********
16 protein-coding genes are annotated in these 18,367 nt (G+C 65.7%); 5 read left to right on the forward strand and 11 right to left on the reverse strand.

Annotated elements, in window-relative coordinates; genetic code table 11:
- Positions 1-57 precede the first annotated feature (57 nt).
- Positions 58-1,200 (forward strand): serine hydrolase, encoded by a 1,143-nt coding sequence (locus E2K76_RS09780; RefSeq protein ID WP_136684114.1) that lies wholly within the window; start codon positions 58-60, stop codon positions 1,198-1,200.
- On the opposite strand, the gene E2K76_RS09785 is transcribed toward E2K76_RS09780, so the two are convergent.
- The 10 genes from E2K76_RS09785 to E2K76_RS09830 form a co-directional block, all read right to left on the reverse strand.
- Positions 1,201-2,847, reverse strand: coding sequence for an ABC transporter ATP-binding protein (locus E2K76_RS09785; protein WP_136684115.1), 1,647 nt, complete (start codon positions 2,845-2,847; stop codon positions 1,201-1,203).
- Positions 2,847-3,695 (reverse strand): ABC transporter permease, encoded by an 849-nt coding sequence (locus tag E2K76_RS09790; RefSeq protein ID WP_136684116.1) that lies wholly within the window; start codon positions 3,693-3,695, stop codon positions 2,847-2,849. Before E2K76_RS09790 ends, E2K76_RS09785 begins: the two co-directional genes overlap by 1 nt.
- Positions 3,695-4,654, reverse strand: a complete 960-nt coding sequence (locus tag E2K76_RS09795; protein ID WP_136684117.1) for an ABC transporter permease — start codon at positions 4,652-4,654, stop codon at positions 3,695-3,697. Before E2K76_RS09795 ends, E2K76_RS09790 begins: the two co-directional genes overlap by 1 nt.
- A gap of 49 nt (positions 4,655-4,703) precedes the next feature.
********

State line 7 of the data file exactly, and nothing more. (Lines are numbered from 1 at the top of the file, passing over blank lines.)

- Positions 1,201-2,847, reverse strand: coding sequence for an ABC transporter ATP-binding protein (locus E2K76_RS09785; protein WP_136684115.1), 1,647 nt, complete (start codon positions 2,845-2,847; stop codon positions 1,201-1,203).